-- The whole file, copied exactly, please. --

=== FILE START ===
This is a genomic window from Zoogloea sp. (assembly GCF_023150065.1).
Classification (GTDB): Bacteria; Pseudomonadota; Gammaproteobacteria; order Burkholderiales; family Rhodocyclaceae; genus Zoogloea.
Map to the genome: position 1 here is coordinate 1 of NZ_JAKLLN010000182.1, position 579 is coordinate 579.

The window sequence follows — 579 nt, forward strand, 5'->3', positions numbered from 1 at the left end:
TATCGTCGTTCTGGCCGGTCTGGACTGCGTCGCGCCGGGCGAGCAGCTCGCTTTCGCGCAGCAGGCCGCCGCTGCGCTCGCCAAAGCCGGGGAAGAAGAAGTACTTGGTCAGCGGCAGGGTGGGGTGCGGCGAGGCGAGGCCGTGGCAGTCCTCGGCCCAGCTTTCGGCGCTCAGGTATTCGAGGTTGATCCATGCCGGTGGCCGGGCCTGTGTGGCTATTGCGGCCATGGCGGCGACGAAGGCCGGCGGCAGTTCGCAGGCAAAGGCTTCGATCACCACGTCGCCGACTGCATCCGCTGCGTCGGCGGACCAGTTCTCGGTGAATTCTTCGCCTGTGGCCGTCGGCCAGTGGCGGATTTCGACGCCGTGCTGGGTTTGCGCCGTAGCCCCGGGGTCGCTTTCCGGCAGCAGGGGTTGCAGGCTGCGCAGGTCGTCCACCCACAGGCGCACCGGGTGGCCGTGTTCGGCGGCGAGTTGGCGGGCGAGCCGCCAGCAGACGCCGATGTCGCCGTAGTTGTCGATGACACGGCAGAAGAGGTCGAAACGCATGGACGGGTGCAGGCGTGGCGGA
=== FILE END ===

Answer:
This is a genomic window from Zoogloea sp. (assembly GCF_023150065.1).
Classification (GTDB): Bacteria; Pseudomonadota; Gammaproteobacteria; order Burkholderiales; family Rhodocyclaceae; genus Zoogloea.
Map to the genome: position 1 here is coordinate 1 of NZ_JAKLLN010000182.1, position 579 is coordinate 579.

The window sequence follows — 579 nt, forward strand, 5'->3', positions numbered from 1 at the left end:
TATCGTCGTTCTGGCCGGTCTGGACTGCGTCGCGCCGGGCGAGCAGCTCGCTTTCGCGCAGCAGGCCGCCGCTGCGCTCGCCAAAGCCGGGGAAGAAGAAGTACTTGGTCAGCGGCAGGGTGGGGTGCGGCGAGGCGAGGCCGTGGCAGTCCTCGGCCCAGCTTTCGGCGCTCAGGTATTCGAGGTTGATCCATGCCGGTGGCCGGGCCTGTGTGGCTATTGCGGCCATGGCGGCGACGAAGGCCGGCGGCAGTTCGCAGGCAAAGGCTTCGATCACCACGTCGCCGACTGCATCCGCTGCGTCGGCGGACCAGTTCTCGGTGAATTCTTCGCCTGTGGCCGTCGGCCAGTGGCGGATTTCGACGCCGTGCTGGGTTTGCGCCGTAGCCCCGGGGTCGCTTTCCGGCAGCAGGGGTTGCAGGCTGCGCAGGTCGTCCACCCACAGGCGCACCGGGTGGCCGTGTTCGGCGGCGAGTTGGCGGGCGAGCCGCCAGCAGACGCCGATGTCGCCGTAGTTGTCGATGACACGGCAGAAGAGGTCGAAACGCATGGACGGGTGCAGGCGTGGCGGA